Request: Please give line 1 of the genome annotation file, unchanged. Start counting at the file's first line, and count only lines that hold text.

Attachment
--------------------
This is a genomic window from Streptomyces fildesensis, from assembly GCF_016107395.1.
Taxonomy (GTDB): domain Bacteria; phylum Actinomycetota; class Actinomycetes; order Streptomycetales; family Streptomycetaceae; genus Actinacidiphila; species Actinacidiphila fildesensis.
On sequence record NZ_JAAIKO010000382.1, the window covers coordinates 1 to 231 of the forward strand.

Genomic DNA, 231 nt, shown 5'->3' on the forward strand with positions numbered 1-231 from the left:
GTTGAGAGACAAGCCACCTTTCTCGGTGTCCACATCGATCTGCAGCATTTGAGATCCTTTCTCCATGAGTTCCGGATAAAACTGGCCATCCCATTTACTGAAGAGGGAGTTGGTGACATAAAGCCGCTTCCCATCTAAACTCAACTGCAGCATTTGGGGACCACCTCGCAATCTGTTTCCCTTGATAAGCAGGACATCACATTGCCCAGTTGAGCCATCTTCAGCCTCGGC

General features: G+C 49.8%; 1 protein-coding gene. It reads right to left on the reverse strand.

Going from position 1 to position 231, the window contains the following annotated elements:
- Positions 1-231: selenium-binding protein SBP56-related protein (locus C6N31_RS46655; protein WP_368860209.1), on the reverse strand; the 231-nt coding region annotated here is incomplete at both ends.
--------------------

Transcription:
This is a genomic window from Streptomyces fildesensis, from assembly GCF_016107395.1.